By 1940 Balch had been able to visit the original John Balch house in Beverly, Massachusetts, where his ancestors had settled in 1636, and he was moved and inspired by the visit. Balch was very proud of the contributions of his ancestors to American history. He asked his architects Thomas & Grainger to use a consistent colonial theme in the Wedgwood development so as to evoke the atmosphere of a New England village like that of his ancestors.
The Colonial style in architecture was defined during the USA’s one hundredth birthday celebration, the Philadelphia Centennial Exposition of 1876. For the Exposition, original Revolutionary-era houses were studied and a list of characteristics was formed. The Colonial house is usually a simple rectangle with a sharply peaked roof. The end wall of the roof forms a triangle shape called a gable. The gable form is often repeated over the entrance-doorway of the house, and sometimes in dormers which are extensions of upper windows. A Colonial house will have an emphasized doorway, often surrounded with pillars and a gable porch roof. Other Revolutionary-era references on a Colonial house might be a lantern-shaped porch light (evoking Paul Revere’s ride) and an American-eagle doorknocker.
The Cape Cod style is a sub-category of Colonial and is meant to look like the houses of eastern Massachusetts. The house may have shingle siding, windows divided into panes with wood muntins (or mullions) and decorative shutters, recalling the real shutters which were used in New England villages to close against the wind and rain of the seacoast.
Balch had no way of knowing that the USA would enter the war as a result of Pearl Harbor in December 1941, but in choosing an early-American theme for the Wedgwood development, Balch struck just the right note for the times. All American-Revolution references were considered patriotic, and other developers copied the basic form of the Balch houses through the 1940’s. From that time, the gable-form of the Wedgwood houses became embedded in Wedgwood thought as characteristic of the neighborhood.
In the year 2000, when QFC took over the grocery building at 8400 35th Ave NE, QFC conferred with the Wedgwood Community Council on remodeling and updates. The question was asked, what architectural design features are characteristic of Wedgwood? Jack Robinson, then-president of the Wedgwood Community Council, mentioned the Colonial and Cape Cod forms of the original Wedgwood houses, typically with a gabled roof, muntin windows, and wood siding, including shingle siding. QFC’s architect then designed the remodeled front gable and wood siding for the store.
The View Ridge development was on an eastward slope toward Lake Washington, and Balch & Jones had cut down most of the trees so as to expose the views of the lake and the mountains on the horizon. In Wedgwood, one of the advertised features was that the trees had NOT been cut down. Instead of the bare, scraped-earth appearance of an all-new development, the tall Douglas fir trees of Wedgwood gave the neighborhood a finished look and a sense of being nestled in a natural environment.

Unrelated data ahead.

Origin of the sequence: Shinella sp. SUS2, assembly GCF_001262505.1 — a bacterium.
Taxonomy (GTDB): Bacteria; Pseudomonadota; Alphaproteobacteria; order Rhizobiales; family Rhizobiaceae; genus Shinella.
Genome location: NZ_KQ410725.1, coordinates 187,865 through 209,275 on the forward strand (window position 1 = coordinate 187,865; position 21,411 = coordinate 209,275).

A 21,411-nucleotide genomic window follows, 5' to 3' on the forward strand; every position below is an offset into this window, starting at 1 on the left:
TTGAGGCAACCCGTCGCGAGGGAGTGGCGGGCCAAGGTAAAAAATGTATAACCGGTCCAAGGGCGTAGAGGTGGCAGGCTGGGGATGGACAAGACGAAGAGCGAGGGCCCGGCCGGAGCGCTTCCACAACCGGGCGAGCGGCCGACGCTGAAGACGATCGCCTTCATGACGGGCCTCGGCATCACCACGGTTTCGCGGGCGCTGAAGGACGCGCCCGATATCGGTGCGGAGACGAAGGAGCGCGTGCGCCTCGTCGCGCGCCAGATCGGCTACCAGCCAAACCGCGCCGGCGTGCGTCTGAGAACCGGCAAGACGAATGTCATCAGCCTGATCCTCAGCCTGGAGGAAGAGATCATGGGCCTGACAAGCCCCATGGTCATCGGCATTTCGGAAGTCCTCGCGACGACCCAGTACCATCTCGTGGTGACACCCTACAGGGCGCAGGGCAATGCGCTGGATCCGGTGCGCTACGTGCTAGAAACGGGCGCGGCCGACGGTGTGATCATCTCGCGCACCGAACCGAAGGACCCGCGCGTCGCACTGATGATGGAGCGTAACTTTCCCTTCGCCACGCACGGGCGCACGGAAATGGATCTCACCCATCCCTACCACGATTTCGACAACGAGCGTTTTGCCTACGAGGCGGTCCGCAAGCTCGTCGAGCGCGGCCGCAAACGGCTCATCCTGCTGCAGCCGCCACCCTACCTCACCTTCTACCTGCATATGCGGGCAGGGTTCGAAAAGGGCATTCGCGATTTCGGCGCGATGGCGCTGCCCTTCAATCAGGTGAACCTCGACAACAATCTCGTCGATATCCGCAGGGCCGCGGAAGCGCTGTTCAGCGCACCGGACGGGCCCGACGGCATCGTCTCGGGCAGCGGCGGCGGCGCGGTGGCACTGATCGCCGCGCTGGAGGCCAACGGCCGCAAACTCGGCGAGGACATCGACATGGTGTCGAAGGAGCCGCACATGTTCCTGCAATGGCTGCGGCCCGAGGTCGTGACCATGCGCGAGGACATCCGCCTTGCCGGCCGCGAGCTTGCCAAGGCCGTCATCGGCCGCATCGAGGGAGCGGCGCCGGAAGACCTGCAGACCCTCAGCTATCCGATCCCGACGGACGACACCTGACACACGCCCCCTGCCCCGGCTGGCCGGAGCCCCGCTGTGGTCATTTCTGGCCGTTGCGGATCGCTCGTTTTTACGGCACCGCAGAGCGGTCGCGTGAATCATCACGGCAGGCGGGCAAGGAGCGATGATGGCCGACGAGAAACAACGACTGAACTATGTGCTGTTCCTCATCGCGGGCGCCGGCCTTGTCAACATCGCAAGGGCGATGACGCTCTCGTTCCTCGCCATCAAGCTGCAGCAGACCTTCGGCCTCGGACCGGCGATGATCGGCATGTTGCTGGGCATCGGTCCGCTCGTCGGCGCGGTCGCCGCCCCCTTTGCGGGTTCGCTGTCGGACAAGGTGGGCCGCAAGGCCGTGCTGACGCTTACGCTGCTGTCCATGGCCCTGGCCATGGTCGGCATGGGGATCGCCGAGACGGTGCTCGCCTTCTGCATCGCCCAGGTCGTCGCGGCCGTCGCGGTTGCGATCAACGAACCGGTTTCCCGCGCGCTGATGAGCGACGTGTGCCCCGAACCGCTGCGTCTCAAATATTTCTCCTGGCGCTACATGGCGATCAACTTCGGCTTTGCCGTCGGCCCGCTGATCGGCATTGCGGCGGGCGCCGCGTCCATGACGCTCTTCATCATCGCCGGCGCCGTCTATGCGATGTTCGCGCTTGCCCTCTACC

The Wedgwood development had “consistency of scale,” in that most of the houses were the same height and about the same size, and had the same set-back on the lot. The variation in forms and design details helped keep the houses from looking too much the same. In his 1953 view of Wedgwood (above) photographer Werner Lenggenhager described the look of the neighborhood as “harmonious.” This first Wedgwood development was completely finished with sidewalks, curbs, and streetlights, and there was a prohibition (written into the deed covenants) against putting in fences along the front of the lot, although backyards could be fenced. The lack of front-yard fences, the easily-accessed-front-door style of the houses and the finished look of sidewalks and streets gave Wedgwood an open, approachable atmosphere.
Balch’s engineering surveyors curved the streets of Wedgwood along the natural slight slope toward 35th Ave NE. Balch and the surveyors who platted the development probably intended that the curving streets would help with rainwater runoff. We don’t know if they considered other impacts, but it is true that the curving of streets does help to slow car traffic. Curving, winding streets also soften the aspect of the neighborhood layout and lend a sense of intrigue, wondering what is “up ahead around the corner.” The charm of the Wedgwood development was observed in awards which Balch received and recognition in architectural journals.
Balch’s Wedgwood project set the course of the rest of his life, because after the experience of building the original Wedgwood in 1941-1944 he was well able to go on and do more plats on nearby undeveloped land. Balch was fulfilling his early aspirations as stated in his high school valedictory address on “How to Build a City.” His expertise, reliability and reputation as a builder helped create so many projects that finally the entire neighborhood took on its identity from the Balch houses, and called itself Wedgwood. In January 1949 Balch moved his office from View Ridge to Wedgwood (today’s Seattle Audubon Society building at 8050 35th Ave NE.) Balch’s real estate and development work emanated out from this office for the rest of his career.
To be continued: Albert Balch, Part Five: Spreading Wedgwood Everywhere.